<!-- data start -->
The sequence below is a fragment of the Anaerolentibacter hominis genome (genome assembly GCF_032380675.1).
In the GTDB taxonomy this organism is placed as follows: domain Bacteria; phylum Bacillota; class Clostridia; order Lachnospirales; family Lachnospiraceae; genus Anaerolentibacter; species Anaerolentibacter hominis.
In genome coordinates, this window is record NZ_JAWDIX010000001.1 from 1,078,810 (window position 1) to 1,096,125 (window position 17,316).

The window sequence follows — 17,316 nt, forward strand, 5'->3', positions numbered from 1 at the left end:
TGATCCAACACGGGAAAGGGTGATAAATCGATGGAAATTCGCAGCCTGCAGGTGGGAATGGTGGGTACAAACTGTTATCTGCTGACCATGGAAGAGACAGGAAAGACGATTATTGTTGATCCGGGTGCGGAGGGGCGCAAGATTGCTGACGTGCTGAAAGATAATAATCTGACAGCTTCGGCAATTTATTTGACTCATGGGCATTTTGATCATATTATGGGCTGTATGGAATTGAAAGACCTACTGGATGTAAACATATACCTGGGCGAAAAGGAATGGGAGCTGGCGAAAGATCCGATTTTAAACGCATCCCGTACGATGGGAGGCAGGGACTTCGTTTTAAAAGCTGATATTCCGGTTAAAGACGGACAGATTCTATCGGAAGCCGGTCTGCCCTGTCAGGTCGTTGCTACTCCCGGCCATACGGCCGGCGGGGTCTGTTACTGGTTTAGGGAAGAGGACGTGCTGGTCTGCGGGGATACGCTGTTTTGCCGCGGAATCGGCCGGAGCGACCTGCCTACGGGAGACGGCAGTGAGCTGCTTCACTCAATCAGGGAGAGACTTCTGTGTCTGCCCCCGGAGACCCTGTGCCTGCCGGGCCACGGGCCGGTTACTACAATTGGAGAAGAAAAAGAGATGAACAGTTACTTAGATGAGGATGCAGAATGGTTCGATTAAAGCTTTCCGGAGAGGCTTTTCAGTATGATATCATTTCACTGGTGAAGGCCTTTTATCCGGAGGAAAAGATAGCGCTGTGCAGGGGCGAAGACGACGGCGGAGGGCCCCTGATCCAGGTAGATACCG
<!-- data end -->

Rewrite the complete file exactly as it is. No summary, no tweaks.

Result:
The sequence below is a fragment of the Anaerolentibacter hominis genome (genome assembly GCF_032380675.1).
In the GTDB taxonomy this organism is placed as follows: domain Bacteria; phylum Bacillota; class Clostridia; order Lachnospirales; family Lachnospiraceae; genus Anaerolentibacter; species Anaerolentibacter hominis.
In genome coordinates, this window is record NZ_JAWDIX010000001.1 from 1,078,810 (window position 1) to 1,096,125 (window position 17,316).

The window sequence follows — 17,316 nt, forward strand, 5'->3', positions numbered from 1 at the left end:
TGATCCAACACGGGAAAGGGTGATAAATCGATGGAAATTCGCAGCCTGCAGGTGGGAATGGTGGGTACAAACTGTTATCTGCTGACCATGGAAGAGACAGGAAAGACGATTATTGTTGATCCGGGTGCGGAGGGGCGCAAGATTGCTGACGTGCTGAAAGATAATAATCTGACAGCTTCGGCAATTTATTTGACTCATGGGCATTTTGATCATATTATGGGCTGTATGGAATTGAAAGACCTACTGGATGTAAACATATACCTGGGCGAAAAGGAATGGGAGCTGGCGAAAGATCCGATTTTAAACGCATCCCGTACGATGGGAGGCAGGGACTTCGTTTTAAAAGCTGATATTCCGGTTAAAGACGGACAGATTCTATCGGAAGCCGGTCTGCCCTGTCAGGTCGTTGCTACTCCCGGCCATACGGCCGGCGGGGTCTGTTACTGGTTTAGGGAAGAGGACGTGCTGGTCTGCGGGGATACGCTGTTTTGCCGCGGAATCGGCCGGAGCGACCTGCCTACGGGAGACGGCAGTGAGCTGCTTCACTCAATCAGGGAGAGACTTCTGTGTCTGCCCCCGGAGACCCTGTGCCTGCCGGGCCACGGGCCGGTTACTACAATTGGAGAAGAAAAAGAGATGAACAGTTACTTAGATGAGGATGCAGAATGGTTCGATTAAAGCTTTCCGGAGAGGCTTTTCAGTATGATATCATTTCACTGGTGAAGGCCTTTTATCCGGAGGAAAAGATAGCGCTGTGCAGGGGCGAAGACGACGGCGGAGGGCCCCTGATCCAGGTAGATACCG